Quantum Technologies And Materials Laboratory (QuTM)

Most of the materials used in today’s technologies have properties that are relatively unaffected by electron interactions. Aluminum, diamond or even graphene are materials that may be reasonably explained within the non-interacting electrons model. However, when the interactions between electrons, spins, charges and orbitals become important, novels and fascinating physical phenomena emerge. Such materials are usually named correlated electron systems, and their understanding and possible implementation in future devices, are one of the great challenges of condensed matter physics.

About the group

Our interest is to understand why and how unconventional phenomena arise, and how they can be optimized for technological applications. We are st​udying various types of correlated systems ranging from metal-to-insulator transition, superconductors, topological insulator or magnetic materials. We are investigating their electronic and magnetic properties using a combination of X-ray, neutron and muon techniques at large scale facilities all over the world. In principal, the electronic properties are studied using angle-resolved photoelectron spectroscopy (ARPES) and resonant X-ray scattering (RIXS), while the magnetic properties are probed with elastic/inelastic neutron scattering (ENS/INS) and muon spin rotation (µ+SR). We also synthesize organometallic compounds and thin-film deposition to study quantum magnetism and interface effects.  Our experimental results are combined with theoretical models performed in collaboration with the Materials Theory group in Uppsala University and Nordita.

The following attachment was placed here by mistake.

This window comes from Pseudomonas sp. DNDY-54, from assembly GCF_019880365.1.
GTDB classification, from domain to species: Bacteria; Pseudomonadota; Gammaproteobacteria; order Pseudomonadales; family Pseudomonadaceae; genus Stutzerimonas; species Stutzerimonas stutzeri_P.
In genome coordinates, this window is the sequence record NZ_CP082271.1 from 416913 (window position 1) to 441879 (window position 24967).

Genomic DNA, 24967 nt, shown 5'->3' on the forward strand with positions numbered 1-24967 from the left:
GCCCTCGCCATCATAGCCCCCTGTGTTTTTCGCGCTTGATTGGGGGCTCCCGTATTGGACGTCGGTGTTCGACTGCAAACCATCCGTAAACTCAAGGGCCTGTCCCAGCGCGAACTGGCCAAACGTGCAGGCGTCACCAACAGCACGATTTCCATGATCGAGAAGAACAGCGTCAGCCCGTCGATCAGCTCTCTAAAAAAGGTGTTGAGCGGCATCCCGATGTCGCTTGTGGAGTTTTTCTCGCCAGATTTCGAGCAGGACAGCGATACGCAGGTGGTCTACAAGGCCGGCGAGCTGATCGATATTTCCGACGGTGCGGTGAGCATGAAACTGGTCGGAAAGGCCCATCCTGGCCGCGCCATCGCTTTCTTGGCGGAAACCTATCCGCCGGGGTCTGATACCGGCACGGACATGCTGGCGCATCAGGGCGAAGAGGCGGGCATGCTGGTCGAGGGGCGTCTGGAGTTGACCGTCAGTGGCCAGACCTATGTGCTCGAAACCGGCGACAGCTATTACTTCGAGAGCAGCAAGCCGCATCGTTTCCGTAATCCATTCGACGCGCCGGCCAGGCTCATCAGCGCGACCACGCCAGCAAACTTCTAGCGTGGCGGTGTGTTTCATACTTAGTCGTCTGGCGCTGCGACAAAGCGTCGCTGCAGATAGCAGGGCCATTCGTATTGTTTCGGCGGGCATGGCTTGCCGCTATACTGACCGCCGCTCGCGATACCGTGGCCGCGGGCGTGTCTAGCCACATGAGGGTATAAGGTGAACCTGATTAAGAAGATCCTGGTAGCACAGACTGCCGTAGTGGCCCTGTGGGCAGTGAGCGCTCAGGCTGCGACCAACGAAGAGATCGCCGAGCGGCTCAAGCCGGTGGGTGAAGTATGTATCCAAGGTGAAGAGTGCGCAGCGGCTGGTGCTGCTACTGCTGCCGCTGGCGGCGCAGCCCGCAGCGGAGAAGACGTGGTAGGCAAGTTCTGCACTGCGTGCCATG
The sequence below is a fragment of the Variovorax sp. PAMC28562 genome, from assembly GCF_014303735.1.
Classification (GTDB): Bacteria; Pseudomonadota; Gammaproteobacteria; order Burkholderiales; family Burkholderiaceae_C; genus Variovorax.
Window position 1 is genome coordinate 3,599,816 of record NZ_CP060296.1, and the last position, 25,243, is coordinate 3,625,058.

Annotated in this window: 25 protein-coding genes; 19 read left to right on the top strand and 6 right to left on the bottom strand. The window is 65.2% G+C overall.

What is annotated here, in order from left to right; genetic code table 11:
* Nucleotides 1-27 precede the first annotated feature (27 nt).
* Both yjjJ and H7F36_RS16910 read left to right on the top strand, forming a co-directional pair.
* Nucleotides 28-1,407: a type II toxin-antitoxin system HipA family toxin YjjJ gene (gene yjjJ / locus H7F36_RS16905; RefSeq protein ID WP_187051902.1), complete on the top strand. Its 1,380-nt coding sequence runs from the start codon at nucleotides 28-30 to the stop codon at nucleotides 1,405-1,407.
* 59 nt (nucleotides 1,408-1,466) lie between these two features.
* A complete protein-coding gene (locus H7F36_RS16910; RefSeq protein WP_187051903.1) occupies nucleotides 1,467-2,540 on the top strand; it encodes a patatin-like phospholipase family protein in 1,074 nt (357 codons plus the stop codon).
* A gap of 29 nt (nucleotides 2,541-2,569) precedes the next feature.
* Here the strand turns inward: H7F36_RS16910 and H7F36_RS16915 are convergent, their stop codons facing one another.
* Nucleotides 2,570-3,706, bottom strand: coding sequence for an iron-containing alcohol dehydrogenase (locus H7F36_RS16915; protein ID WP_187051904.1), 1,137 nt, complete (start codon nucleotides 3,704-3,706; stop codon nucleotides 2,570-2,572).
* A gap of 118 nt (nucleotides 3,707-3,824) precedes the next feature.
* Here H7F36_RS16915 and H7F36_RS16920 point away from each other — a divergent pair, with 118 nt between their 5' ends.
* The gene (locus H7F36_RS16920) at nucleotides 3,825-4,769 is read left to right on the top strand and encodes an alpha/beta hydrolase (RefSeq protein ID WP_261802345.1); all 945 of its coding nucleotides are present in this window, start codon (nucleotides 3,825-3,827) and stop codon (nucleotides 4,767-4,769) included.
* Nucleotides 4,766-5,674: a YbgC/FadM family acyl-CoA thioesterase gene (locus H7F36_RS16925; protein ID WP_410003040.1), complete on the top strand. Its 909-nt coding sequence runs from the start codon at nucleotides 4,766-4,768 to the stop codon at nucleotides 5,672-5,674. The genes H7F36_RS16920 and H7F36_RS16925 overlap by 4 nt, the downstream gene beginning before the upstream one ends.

Group members

Yasmine Sassa, Assistant professor
Konstantinos Papadopoulos, PhD student
Karin von Arx, PhD student
Yuqing Ge, PhD student
Ola Kenji Forslund, Post doc



Yasmine Sassa
  • Assistant Professor, Materials Physics, Physics